It was May 25, 2020 and footage of a monstrous crime made the rounds on mainstream and social media. A white police officer with his knee precariously pressed on a black man's neck in Minneapolis, Minnesota.
That black man, George Floyd, died. The incident triggered international outrage and among the millions angered was Canada-based roots singer Jah'Mila, who was inspired to write and record Chant Their Names, which is the lead single from Roots Girl, her first album. The eight-song set was released in early November by Leaf Music.
"Having seen the video of the killing of George Floyd was very upsetting to me. We have heard about atrocities like this for as long as I can remember, but never have I ever seen it captured on video. And so when I watched it, it really, really hurt my heart a lot. My friend Richard McNeil asked me if I would consider putting that hurt into a song and channel it into my music. I watched the whole video of George Floyd, and I didn't plan that I would have a song clearly, but that is how Chant Their Names came about," Jah'Mila told the Jamaica Observer.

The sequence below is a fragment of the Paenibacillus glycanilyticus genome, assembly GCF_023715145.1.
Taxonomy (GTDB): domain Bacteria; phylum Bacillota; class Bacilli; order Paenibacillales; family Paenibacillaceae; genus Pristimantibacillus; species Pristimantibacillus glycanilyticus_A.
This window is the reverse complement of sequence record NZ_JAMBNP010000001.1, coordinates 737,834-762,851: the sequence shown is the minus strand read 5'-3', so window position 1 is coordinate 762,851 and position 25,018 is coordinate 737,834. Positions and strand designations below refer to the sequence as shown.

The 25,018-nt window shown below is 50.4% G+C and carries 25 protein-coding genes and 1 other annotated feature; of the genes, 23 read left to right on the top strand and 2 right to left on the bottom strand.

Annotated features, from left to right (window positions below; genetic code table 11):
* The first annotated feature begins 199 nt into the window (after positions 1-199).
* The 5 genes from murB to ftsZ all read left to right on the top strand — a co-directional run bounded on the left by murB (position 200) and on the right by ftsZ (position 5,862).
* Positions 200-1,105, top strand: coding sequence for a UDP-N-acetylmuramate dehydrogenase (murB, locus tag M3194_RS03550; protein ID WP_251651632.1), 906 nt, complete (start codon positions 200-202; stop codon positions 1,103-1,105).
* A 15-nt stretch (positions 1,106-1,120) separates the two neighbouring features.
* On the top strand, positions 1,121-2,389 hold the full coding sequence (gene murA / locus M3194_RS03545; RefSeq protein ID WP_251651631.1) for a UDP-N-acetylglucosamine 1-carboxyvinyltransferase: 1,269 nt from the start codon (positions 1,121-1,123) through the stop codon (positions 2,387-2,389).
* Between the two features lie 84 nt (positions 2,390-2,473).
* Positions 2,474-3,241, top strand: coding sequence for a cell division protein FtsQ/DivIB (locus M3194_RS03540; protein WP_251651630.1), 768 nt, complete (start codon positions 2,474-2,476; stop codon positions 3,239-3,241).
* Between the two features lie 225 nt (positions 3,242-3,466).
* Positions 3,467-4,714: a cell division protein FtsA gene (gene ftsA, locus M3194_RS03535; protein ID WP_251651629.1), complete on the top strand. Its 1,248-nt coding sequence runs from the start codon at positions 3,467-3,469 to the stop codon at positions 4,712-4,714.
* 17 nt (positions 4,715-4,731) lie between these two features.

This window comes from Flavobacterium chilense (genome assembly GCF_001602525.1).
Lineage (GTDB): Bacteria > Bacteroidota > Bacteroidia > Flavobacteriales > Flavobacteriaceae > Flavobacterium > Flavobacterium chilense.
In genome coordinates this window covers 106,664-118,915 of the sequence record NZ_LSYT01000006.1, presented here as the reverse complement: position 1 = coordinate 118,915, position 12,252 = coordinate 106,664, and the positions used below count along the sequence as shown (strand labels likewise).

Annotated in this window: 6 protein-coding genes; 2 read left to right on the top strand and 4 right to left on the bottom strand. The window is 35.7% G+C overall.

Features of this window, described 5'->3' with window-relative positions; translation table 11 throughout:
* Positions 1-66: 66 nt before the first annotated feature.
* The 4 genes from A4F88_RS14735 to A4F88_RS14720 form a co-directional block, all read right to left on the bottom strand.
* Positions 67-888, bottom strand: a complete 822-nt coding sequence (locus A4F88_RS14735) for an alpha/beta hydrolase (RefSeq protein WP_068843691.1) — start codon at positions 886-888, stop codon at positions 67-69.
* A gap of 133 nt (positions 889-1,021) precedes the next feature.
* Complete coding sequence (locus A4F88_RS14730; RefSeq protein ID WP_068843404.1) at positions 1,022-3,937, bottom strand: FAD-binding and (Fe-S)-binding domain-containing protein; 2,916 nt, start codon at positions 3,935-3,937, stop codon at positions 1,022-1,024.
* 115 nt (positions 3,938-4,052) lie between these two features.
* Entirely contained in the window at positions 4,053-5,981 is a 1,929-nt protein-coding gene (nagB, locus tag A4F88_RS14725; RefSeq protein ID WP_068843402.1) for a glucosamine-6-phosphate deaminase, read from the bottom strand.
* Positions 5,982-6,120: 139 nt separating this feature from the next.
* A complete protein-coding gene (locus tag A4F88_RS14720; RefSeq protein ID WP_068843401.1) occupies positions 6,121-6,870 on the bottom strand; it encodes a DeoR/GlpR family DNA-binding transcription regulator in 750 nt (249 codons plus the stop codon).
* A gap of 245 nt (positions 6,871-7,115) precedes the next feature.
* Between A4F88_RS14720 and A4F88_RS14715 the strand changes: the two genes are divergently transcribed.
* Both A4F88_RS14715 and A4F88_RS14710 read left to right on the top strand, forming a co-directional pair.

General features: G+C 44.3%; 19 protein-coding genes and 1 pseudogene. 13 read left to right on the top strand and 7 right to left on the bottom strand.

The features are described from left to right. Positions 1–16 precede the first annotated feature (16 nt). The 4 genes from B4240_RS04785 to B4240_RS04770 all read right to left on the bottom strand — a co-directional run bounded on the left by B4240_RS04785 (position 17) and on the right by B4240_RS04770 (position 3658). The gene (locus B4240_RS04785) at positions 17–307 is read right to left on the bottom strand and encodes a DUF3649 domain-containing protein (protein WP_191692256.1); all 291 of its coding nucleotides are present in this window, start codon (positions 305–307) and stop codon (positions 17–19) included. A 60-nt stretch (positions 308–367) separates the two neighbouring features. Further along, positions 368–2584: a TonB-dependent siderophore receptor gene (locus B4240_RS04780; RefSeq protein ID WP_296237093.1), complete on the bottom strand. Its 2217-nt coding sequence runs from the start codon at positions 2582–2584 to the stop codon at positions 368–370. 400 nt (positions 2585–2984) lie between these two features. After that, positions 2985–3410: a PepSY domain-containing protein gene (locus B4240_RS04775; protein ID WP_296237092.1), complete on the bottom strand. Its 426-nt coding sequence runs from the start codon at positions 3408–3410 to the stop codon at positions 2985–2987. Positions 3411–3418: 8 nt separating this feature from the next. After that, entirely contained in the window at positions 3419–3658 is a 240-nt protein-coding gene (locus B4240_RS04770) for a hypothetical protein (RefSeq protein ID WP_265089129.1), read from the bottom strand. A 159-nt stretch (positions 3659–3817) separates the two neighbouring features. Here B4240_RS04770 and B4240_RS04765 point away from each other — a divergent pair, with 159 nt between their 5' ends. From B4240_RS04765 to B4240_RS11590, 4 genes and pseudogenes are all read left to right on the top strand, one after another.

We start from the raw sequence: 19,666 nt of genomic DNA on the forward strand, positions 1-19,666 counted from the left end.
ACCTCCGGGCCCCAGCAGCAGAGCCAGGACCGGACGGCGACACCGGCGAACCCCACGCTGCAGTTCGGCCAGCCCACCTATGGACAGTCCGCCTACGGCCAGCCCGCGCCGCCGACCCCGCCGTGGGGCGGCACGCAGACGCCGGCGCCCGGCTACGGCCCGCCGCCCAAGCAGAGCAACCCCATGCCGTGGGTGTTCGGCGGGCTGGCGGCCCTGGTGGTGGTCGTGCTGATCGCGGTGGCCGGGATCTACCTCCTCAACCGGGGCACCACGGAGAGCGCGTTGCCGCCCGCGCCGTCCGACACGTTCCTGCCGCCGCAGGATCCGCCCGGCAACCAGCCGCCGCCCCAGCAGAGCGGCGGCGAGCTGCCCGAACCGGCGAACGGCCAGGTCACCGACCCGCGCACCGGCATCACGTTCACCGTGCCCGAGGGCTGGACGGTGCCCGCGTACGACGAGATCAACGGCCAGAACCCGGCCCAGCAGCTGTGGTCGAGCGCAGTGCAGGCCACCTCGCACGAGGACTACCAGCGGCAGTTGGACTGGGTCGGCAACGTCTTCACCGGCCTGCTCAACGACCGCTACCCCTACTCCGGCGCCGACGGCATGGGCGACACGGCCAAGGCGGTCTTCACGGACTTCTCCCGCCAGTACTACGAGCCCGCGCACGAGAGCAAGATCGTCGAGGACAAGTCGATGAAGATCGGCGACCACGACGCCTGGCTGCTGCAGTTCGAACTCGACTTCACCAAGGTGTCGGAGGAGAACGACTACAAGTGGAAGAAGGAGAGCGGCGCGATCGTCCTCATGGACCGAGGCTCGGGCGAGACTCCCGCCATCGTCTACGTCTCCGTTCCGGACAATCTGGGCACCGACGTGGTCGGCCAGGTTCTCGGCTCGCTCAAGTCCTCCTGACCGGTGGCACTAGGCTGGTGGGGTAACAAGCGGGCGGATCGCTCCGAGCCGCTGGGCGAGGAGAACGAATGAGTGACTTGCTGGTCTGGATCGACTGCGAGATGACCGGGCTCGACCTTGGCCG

Floyd is not the only 'martyr' that drives Chant Their Name which Smith describes as "a cry for change in a system that has failed the black community repeatedly".
Roots Girl also includes the title track and Sugar And Spice, the follow-up to Chant Their Names. The albums are laced with the roots-reggae flavour Jah'Mila Smith has favoured since her youth.
She is the daughter of Earl "Chinna" Smith, the famed guitarist who has played on countless albums and songs by elite acts including Bob Marley, Dennis Brown, Burning Spear and Lauryn Hill.
He also played on Roots Girl along with a number of Canadian musicians.
Jah'Mila developed her sound as a harmony singer for acts such as The Wailers, Black Uhuru, Cherine Anderson and The Congos. In 2016, she made her solo debut with the song, Reggae Got Soul.
Since 2015, she has lived in Halifax, Nova Scotia.